Moroni, Comoros

Photo: David Stanley (D-Stanley on Flickr) https://www.flickr.com/people/davidstanleytravel/ [CC BY 2.0 (http://creativecommons.org/licenses/by/2.0)], via Wikimedia Commons
Photo: David Stanley (D-Stanley on Flickr) https://www.flickr.com/people/davidstanleytravel/ [CC BY 2.0 (http://creativecommons.org/licenses/by/2.0)%5D, via Wikimedia Commons
Mauritius. Pemba. The Seychelles. The Quirimbas. Each of these African islands in the western Indian Ocean sounds more perfect than the last. So what’s next? Which island—or islands—will capture travelers imaginations and send them on a seemingly endless journey across the world? Keep an eye on the Comoros.

The Comoros, in between Mozambique and Madagascar, are enchantingly nicknamed the Perfume Isles. Each time the wind blows, you catch a whiff of ylang ylang, vanilla, or nutmeg in the air. Coconut palms, mango trees, and beautiful orchids line the coast. Livingstone’s fruit bats, lemurs, and huge butterflies dance between the trees. Plus one of the largest active volcanoes in the world towers over Grande Comore, the largest of the Comoros.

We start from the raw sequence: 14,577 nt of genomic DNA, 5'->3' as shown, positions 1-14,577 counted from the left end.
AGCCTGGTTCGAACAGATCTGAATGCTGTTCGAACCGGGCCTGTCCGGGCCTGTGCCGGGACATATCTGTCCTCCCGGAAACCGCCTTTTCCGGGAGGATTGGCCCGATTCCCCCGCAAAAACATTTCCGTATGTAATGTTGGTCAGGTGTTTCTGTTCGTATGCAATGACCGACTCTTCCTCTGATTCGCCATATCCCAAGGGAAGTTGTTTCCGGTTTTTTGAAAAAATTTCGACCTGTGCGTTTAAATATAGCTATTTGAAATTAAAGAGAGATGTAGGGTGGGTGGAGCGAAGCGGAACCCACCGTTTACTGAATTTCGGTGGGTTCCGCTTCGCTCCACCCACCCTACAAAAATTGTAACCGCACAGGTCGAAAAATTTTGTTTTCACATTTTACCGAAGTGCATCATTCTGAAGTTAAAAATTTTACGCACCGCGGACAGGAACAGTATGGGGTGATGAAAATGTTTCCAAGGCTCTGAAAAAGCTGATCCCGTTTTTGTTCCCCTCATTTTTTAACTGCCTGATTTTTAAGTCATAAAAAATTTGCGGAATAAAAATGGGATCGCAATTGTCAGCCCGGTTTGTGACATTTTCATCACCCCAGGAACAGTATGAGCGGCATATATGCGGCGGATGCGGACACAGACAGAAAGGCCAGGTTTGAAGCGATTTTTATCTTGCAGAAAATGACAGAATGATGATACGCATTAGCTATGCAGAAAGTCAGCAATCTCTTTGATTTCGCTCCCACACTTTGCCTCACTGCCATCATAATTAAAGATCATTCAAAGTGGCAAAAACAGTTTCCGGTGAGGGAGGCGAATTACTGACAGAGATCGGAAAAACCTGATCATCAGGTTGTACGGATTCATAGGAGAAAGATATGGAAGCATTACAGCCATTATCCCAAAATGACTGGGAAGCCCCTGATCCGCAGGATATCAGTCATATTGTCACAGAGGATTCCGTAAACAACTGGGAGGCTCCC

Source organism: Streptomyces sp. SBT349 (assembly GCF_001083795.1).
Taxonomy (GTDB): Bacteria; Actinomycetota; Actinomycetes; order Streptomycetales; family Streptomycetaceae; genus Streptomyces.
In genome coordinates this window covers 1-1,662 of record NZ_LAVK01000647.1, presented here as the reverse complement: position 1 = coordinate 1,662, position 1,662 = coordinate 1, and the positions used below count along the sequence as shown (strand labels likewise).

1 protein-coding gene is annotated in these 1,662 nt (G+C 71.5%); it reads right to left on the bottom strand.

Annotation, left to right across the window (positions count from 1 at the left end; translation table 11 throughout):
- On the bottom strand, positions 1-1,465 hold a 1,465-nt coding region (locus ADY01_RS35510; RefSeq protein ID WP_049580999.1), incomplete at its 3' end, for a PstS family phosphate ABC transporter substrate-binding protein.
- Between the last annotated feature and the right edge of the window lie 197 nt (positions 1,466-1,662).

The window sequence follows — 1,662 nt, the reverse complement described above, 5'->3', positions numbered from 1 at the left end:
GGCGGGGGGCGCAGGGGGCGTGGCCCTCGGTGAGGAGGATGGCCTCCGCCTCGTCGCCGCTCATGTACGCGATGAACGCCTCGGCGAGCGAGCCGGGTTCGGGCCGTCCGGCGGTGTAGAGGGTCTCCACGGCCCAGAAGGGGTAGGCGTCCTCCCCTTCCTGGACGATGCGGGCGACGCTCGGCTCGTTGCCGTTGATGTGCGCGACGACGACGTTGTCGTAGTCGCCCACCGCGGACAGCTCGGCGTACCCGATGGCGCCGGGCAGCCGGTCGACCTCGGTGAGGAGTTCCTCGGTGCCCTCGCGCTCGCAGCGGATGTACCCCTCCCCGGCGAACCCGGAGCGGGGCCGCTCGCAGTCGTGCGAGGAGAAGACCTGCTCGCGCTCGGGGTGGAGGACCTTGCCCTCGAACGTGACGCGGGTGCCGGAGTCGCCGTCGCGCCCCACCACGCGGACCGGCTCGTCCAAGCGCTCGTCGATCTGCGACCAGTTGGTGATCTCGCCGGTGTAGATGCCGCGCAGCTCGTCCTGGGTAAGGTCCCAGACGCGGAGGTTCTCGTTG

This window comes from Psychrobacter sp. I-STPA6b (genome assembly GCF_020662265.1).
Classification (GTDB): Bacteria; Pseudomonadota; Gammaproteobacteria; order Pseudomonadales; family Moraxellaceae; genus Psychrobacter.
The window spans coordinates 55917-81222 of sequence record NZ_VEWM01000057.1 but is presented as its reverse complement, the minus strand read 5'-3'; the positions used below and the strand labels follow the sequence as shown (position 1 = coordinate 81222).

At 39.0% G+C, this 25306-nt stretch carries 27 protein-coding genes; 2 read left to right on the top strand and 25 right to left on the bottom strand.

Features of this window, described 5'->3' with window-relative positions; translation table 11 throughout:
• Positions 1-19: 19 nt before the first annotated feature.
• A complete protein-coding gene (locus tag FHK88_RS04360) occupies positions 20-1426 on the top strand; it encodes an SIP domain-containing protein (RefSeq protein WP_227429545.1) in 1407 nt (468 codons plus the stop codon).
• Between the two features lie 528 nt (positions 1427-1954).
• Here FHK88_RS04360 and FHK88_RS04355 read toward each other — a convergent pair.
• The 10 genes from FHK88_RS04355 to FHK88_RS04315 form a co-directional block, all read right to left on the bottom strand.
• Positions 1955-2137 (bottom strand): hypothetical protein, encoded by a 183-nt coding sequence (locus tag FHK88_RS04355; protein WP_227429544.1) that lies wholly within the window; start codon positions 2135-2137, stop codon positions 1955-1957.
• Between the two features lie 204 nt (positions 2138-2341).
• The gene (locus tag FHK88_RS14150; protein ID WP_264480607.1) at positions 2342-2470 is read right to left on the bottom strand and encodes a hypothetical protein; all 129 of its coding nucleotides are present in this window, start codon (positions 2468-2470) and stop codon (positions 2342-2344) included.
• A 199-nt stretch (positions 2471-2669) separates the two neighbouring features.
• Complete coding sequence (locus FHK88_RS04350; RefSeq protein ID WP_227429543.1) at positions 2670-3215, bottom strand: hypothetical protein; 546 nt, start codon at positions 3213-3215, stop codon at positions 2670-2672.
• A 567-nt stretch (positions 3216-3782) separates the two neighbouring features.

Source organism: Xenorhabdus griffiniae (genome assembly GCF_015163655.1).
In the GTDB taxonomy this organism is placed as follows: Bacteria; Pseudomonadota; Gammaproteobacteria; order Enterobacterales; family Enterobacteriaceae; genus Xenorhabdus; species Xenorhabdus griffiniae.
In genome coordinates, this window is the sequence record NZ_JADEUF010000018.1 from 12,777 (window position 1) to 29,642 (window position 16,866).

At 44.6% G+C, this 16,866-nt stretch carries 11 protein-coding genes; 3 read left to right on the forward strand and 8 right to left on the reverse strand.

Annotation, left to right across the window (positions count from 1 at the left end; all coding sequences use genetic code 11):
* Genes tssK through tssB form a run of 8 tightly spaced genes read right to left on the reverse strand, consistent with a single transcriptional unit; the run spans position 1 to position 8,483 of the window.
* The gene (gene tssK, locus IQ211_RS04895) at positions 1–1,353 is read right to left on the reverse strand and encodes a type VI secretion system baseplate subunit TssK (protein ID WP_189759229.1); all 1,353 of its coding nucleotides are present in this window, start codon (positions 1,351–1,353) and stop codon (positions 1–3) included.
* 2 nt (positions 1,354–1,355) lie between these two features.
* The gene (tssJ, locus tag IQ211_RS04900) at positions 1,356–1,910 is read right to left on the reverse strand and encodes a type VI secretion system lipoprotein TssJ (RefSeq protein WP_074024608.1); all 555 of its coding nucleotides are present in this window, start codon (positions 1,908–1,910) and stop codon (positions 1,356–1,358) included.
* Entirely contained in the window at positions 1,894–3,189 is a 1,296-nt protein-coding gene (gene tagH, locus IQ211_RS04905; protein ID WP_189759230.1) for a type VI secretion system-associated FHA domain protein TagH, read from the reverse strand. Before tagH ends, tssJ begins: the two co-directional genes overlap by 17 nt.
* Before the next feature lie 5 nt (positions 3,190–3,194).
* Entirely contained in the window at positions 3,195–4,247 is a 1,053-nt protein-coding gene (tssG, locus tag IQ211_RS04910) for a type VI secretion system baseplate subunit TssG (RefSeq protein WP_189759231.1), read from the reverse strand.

It’s impossible to miss Mount Karthala, that massive shield volcano, when you arrive in Moroni. The capital city’s name means “in the heart of the fire,” and given its location at the foot of the volcano, it feels like an appropriate one. Whitewashed buildings line the waterfront. The medina is a maze of tight alleys, ancient Swahili buildings, and coral-walled mosques. Women wear colorful wraps as they glide through Dubai Market. Men in white robes sip coffee in between prayer times. While wooden boats are moored along black volcanic rocks in the port.

You’ll be back to explore the city, but first, you want to see it from above. Mount Karthala is currently dormant. The volcano erupts every 11 years, approximately. Since the last eruption occurred in 2005, the rumbling could begin at any time. Fortunately, today looks calm and clear, except for the mist circling the base. Walk through it, passing banana and clove plantations. The mosquitos just won’t leave you alone. Continue up the slippery trail, as the plantations give way to the rainforest. Wild berries line the trail and native birds, like the Comoro cuckoo roller and the Grand Comoro bulbul, act as guides along the way. Moss-covered trees and large ferns eventually give way to black soil.

The last leg of the trail is barren and lunar-like. Huge rocks look like they were thrown out of the crater. Smoke hisses to warn you that dormant is a relative word. And the view—of the volcano walls with the blue water and small islands in the distance—is intoxicating. You definitely need to keep an eye on the Comoros, but for more reasons than you ever expected.

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